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Income tax cut in the works; Ohio sales tax could rise

Republican state lawmakers say they’ve crafted a tax plan that will mean almost all Ohioans will pay less in taxes during the next three years. But the plan calls for raising the state sales tax and adding the tax to new items.

The plan unveiled Thursday by GOP leaders incorporates the tax cut ideas approved by each chamber earlier this year, paid for by raising the sales tax rate, reducing exemptions for businesses paying the Commercial Activity Tax, closing loopholes, means testing homestead tax exemptions for seniors and eliminating the state share on new and replacement local levies.

Lawmakers propose increasing the state sales tax rate from 5.5 percent to 5.75 percent and applying that tax to digital goods such as electronic books and online music downloads. Earlier this year, Ohio Gov. John Kasich called for decreasing the sales tax rate and applying the tax to about 80 goods and services.

Despite the tax increases, Senate President Keith Faber, R-Celina, said the package as a whole creates a $2.6 billion tax cut over three years. The new revenue will offset a $3.2 billion cut to personal income taxes and $1.7 billion cut for small businesses and pass-through entities..

“We’re trying to create a fairer and flatter tax system that helps all Ohioans,” Faber said.

Senate Minority Leader Eric Kearney, D-Cincinnati, said the new plan hurts senior citizens, small business owners and middle class Ohioans.

“All Ohioans will have to pay higher taxes every time they go to the store or buy a car thanks to this Republican tax hike,” Kearney said in a statement. “This plan is the continuation of a GOP tax shell game that benefits the wealthy at the expense of everyone else. It is simply unfair.”

Lawmakers plan to insert the 11th-hour tax package into the two-year $61.7 billion state budget bill, now in its final days of deliberation before Kasich must sign it into law.

Income taxes would be cut 10%

The plan proposes a 10 percent across-the-board personal income tax cut phased in over three years, starting with 8.5 percent in 2013. The newly proposed cut is slightly larger than the House-approved 7 percent cut, but only half of what Kasich proposed in February. The plan eliminates the $20 personal exemption but includes a nonrefundable state earned income tax credit to reduce the overall tax burden on lower-income families.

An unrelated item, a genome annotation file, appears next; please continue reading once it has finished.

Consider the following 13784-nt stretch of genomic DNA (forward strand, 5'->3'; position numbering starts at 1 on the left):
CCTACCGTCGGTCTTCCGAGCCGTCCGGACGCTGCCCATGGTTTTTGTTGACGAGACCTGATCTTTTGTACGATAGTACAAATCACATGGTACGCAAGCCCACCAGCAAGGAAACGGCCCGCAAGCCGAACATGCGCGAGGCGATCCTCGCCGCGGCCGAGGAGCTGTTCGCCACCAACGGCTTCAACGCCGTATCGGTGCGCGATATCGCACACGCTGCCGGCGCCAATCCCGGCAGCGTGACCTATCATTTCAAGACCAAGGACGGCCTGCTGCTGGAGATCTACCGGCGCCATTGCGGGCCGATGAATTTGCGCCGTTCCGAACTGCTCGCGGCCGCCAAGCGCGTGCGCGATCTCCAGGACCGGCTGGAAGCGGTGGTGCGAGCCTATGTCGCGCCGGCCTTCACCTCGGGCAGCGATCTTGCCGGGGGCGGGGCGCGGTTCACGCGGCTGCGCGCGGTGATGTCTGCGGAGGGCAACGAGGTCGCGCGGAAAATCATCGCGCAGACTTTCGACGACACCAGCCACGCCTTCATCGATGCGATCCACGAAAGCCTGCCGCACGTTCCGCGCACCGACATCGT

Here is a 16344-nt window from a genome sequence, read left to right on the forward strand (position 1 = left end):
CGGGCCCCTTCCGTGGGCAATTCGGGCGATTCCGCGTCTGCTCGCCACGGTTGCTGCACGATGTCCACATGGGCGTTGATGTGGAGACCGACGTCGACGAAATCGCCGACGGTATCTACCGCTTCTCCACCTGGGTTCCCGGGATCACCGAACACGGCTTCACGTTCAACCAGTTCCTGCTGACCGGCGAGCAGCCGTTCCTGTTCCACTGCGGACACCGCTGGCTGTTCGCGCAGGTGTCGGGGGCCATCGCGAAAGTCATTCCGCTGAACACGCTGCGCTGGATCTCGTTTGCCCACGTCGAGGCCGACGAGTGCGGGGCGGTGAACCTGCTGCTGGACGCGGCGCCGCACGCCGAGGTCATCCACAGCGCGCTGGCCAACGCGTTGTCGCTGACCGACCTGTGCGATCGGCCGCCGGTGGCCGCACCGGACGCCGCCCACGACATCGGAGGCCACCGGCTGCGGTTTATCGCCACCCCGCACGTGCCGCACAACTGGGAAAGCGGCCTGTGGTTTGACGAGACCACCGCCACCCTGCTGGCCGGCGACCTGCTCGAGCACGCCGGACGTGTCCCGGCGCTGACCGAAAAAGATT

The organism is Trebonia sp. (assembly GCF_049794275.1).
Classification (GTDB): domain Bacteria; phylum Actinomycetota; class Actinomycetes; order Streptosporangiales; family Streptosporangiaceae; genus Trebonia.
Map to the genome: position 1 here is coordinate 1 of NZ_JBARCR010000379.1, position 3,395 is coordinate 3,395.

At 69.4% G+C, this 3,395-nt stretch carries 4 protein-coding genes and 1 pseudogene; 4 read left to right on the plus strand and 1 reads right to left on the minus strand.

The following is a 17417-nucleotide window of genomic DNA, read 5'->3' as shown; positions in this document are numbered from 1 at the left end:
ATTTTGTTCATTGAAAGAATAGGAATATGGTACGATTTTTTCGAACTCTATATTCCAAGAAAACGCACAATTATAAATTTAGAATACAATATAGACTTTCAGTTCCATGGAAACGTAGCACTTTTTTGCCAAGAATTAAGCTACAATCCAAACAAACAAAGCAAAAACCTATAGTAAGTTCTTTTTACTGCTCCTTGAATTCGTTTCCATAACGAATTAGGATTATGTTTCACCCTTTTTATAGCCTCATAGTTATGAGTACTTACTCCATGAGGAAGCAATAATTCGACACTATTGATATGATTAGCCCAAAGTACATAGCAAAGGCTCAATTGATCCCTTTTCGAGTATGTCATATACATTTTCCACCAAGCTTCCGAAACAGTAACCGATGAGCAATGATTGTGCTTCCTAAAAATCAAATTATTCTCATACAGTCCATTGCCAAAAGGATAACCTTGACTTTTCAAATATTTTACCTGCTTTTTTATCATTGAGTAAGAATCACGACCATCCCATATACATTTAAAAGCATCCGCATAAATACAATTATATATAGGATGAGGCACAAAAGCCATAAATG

The new GOP plan keeps Kasich’s 50 percent tax cut for pass-through entities, but only up to the first $250,000 of income instead of $750,000, the level Kasich proposed and the Senate approved in its version of the bill.

Faber said 98 percent of businesses and others eligible for the cut file less than that amount as personal income.

Zach Schiller, research director for left-leaning think tank Policy Matters Ohio, said cutting income taxes while raising sales tax rates shifts the tax burden from the wealthy to poor and middle class Ohioans and further hurts local governments. Studies have shown lower-income taxpayers pay a larger share of their earnings on sales tax than wealthier taxpayers. Schiller said the state levy rollback will make it harder for school districts and other municipalities to pass levies.

“Dumping this many changes into the tax code at the last minute is not respectful to the people of Ohio,” Schiller said.

Schiller also questioned the value of the tax cuts, which would save most Ohioans a small amount and businesses eligible for the exemption less than $7,000 — hardly enough to create jobs.

Kasich told reporters earlier this week that any size tax cut would make a difference.

“Particularly when you have around this country, it seems, an inability to cut taxes,” Kasich said. “I’m on the phone with CEOs just about every day and when I tell them about the momentum and what we have coming here, they like it,” Kasich said.

He echoed that support Thursday in a written statement: “This is another big step forward in Ohio’s comeback… these are the kinds of changes Ohio is making that other states aren’t which are helping drive our state forward better and faster.”

The plan does not increase taxes on oil and gas companies, as Kasich proposed. Instead, lawmakers want to end the 12.5 percent property tax relief paid by the state, leaving property owners with the whole tax bill on new and replacement levies, and add a means test for the homestead exemption for future senior citizens.

Lawmakers plan to review the tax plan Friday before sending it to a bipartisan panel of lawmakers from both chambers called a committee of conference. The group of four Republicans and two Democrats works through differences in the bill before both chambers vote on the bill a final time. Kasich can veto parts he doesn’t like before signing the bill into law before the June 30 deadline.

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